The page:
1. Flavour and nutrients

It’s true. Homegrown really does taste better. Picking something from the vine or pulling it out of the ground just before cooking is as fresh as it gets, and the lack of packaging and mass production means the taste is flavour is vastly improved. A study from Kew Gardens found that homegrown tomatoes tasted sweeter and had a higher level of health improving nutrients – so they’re better for you too.

2. Seasonal eating

When everything is available all year round, we’re losing touch with how food is grown and what is seasonal. Growing your own veg helps reconnect us to nature, showing how weather impacts the food we eat and allowing us to enjoy the very best and tastiest seasonal food. It also feels more natural and far better to avoid things flown hundreds of miles.

3. Taste the rainbow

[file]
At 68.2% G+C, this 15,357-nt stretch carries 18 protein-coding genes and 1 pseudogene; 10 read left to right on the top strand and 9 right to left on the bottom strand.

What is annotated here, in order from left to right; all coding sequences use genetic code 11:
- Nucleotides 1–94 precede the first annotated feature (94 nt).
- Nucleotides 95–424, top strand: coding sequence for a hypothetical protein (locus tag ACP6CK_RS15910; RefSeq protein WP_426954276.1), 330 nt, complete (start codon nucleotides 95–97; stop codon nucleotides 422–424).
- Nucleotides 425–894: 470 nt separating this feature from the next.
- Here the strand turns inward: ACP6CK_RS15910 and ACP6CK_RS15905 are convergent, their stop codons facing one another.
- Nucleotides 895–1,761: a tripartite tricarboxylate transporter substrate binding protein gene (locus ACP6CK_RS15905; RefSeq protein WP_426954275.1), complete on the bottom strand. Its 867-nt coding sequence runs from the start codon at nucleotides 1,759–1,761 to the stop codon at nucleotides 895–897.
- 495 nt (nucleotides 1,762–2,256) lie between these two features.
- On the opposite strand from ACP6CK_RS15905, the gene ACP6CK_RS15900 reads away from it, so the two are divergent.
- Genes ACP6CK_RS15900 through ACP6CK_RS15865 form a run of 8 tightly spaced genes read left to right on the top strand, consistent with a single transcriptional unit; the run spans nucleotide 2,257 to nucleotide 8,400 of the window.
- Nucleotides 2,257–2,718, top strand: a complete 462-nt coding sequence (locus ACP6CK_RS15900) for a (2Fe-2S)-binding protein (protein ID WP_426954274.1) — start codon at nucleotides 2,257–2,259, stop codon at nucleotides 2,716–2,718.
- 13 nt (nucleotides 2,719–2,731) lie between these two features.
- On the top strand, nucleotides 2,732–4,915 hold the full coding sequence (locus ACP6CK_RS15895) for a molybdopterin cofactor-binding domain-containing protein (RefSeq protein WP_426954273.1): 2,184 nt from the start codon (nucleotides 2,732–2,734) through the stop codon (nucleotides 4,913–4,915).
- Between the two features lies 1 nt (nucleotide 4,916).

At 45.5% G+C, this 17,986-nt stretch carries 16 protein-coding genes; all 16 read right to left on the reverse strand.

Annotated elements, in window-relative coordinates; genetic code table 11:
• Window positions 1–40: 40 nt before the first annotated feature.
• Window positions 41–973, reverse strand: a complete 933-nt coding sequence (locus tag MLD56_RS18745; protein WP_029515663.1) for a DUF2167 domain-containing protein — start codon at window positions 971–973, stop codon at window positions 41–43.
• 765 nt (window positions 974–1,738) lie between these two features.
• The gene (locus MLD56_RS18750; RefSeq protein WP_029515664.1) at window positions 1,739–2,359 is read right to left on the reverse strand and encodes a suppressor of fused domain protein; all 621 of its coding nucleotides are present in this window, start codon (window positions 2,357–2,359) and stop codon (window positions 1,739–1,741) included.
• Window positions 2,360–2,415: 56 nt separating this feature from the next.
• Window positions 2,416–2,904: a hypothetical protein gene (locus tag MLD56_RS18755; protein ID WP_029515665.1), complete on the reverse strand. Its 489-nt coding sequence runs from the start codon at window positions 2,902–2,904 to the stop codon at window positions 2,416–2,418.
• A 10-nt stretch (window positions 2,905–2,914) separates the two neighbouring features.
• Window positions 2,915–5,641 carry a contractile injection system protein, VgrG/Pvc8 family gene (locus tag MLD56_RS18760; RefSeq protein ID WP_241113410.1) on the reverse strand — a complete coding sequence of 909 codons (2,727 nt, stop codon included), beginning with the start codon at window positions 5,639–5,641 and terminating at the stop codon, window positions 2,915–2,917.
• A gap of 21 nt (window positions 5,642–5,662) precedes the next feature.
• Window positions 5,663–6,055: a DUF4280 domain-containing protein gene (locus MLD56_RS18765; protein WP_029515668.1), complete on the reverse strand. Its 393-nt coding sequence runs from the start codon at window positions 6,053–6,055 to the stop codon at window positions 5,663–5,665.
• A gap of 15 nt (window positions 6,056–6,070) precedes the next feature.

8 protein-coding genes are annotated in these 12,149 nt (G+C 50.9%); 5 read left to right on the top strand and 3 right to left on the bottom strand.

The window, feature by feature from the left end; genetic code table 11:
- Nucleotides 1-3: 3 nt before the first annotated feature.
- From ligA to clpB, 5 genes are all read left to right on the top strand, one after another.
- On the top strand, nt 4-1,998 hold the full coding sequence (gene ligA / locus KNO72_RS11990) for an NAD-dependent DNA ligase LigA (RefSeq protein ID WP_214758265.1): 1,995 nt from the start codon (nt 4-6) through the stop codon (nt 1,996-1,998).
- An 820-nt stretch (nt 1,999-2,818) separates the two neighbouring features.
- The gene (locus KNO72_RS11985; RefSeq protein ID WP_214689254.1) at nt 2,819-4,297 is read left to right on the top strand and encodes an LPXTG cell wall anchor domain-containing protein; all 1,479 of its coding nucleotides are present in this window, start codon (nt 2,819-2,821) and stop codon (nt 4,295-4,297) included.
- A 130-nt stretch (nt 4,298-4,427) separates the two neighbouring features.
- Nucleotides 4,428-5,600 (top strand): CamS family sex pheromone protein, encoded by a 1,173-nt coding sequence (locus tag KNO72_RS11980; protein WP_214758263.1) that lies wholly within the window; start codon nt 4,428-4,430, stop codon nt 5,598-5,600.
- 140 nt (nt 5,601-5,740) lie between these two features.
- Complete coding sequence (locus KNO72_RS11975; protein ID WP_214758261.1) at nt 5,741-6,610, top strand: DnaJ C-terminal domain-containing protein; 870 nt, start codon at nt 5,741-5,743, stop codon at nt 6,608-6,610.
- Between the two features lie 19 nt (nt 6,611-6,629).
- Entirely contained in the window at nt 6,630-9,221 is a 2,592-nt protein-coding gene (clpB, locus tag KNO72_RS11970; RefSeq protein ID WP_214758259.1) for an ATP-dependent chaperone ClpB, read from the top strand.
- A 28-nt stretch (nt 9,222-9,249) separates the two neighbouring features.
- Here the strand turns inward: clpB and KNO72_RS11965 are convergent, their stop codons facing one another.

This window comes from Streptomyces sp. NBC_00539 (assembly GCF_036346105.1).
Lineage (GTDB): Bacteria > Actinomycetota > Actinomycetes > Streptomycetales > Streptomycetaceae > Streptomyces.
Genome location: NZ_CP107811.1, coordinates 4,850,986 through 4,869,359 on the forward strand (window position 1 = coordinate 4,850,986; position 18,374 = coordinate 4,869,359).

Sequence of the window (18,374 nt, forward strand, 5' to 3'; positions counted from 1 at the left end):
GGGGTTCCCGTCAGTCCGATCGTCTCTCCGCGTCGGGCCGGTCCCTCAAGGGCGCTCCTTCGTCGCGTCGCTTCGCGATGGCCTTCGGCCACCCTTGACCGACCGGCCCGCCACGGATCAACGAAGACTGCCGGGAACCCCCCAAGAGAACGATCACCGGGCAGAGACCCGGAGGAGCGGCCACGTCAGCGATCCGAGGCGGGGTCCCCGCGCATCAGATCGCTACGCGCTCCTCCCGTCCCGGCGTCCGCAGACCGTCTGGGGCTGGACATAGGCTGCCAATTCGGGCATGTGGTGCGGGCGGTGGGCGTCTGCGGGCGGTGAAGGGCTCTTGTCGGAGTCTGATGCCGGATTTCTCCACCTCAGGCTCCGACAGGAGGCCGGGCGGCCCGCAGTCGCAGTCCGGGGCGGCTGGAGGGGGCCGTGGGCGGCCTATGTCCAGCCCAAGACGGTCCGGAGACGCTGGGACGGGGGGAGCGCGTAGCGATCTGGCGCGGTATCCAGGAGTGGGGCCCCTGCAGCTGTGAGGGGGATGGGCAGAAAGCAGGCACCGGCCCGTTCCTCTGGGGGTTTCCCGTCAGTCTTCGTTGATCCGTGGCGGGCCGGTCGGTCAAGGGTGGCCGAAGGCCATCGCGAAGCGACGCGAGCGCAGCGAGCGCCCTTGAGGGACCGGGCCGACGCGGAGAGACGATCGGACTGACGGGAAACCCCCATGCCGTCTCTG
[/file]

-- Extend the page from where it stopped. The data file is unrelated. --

It’s easy to get bored of the same salads if you’re conscious of eating well. Growing a range of veg – even if it’s just some greens and different root veg – can open our eyes to other options and allow us to try varieties that are harder to get hold of in shops. Purple carrots, for example, that might cost a fortune in a health food store can easily be grown for an unusual addition to supper time.

4. What it’s made of

I like knowing that anything I’ve grown is a product of the conditions I’ve provided, and I have complete knowledge of what’s been added – or not added – to make it grow. Whatever method you choose, growing your own lets you know exactly what you’re eating.

5. Food appreciation

After the first homegrown vegetable, you’ll certainly think twice about throwing away veg or leaving it on your plate. Not only will you eat more of the healthy stuff when it’s right on your doorstep/windowsill, but you’ll be more mindful about what you’re putting in your body and how it’s been created. It might be a bit misshapen but pride in your homegrown prizes will mean seasonal cooking and benefits to the body, mind and environment.

 

Herbal tea! Grow your own